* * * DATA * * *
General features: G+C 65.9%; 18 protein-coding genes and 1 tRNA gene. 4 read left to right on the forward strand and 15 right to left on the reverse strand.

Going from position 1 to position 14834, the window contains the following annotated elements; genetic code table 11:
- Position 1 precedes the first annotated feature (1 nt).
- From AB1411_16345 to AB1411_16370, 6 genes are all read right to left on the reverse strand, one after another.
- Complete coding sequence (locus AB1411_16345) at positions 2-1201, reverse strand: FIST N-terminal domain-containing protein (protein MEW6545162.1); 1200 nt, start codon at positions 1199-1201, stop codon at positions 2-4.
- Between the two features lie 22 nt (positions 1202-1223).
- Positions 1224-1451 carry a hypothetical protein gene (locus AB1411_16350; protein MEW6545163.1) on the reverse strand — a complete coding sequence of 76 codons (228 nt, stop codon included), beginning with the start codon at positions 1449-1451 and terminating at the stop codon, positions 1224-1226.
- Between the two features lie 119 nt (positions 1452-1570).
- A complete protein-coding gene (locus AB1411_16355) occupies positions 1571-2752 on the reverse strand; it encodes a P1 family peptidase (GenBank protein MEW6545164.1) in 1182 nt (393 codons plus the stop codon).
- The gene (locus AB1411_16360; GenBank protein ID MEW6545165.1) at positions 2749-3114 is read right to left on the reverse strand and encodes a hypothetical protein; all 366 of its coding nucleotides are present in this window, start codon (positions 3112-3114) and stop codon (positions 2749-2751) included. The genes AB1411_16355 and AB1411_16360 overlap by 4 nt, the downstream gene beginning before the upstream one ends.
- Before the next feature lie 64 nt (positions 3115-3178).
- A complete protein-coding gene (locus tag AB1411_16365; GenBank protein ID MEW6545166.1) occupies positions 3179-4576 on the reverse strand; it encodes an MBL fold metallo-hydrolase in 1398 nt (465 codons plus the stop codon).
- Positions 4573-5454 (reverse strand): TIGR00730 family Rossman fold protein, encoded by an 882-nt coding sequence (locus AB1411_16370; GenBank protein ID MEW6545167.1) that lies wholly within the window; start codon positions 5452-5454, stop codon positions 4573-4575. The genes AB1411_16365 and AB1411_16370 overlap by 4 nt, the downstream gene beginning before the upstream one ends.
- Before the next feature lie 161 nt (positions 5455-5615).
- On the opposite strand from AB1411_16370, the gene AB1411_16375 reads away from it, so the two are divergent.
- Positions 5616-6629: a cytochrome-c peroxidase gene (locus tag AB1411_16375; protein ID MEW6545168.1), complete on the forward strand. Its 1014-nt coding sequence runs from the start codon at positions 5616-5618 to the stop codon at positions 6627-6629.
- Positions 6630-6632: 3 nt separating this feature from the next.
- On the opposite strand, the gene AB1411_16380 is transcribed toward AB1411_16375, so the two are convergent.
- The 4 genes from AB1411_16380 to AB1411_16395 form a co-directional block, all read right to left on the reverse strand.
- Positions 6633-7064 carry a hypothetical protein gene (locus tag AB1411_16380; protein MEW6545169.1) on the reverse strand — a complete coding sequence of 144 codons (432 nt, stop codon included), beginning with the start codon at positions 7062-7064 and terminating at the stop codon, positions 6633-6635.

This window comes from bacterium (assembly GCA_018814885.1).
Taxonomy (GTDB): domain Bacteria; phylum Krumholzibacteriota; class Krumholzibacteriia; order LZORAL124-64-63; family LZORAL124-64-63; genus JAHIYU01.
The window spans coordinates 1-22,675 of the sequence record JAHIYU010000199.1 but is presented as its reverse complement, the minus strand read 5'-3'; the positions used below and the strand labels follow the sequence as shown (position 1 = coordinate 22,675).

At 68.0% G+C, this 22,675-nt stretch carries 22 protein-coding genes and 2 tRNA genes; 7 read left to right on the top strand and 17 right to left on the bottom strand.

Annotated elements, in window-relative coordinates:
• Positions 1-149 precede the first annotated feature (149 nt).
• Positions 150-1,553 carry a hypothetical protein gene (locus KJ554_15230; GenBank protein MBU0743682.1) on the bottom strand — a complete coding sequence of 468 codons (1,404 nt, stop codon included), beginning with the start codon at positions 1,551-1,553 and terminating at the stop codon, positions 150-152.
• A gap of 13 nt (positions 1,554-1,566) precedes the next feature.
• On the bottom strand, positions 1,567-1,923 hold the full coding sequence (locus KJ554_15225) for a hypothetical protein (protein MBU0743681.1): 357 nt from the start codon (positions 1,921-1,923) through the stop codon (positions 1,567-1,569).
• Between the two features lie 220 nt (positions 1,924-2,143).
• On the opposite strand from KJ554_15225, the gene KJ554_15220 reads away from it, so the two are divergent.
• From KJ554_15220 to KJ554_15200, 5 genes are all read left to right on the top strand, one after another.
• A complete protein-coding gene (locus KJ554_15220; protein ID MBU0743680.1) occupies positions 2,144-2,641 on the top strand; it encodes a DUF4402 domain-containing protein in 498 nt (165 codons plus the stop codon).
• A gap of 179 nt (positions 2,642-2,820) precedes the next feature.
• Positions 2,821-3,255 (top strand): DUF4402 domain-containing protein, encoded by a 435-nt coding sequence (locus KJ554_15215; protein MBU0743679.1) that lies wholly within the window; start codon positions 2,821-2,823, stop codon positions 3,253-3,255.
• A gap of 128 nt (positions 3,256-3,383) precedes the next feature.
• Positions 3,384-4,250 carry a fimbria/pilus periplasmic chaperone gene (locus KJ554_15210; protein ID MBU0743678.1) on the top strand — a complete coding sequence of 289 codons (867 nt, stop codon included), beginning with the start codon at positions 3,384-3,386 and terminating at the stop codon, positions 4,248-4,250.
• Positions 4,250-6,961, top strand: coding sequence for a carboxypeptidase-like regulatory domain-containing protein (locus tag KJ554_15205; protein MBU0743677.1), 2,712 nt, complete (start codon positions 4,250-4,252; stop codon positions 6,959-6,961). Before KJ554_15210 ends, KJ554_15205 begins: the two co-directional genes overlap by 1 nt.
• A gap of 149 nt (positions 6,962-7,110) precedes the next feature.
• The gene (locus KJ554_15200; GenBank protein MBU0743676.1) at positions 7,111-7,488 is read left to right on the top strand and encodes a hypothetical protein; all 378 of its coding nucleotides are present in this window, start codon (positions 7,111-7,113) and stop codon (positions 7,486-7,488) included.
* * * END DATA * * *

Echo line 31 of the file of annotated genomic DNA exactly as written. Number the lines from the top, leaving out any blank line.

• On the opposite strand from KJ554_15225, the gene KJ554_15220 reads away from it, so the two are divergent.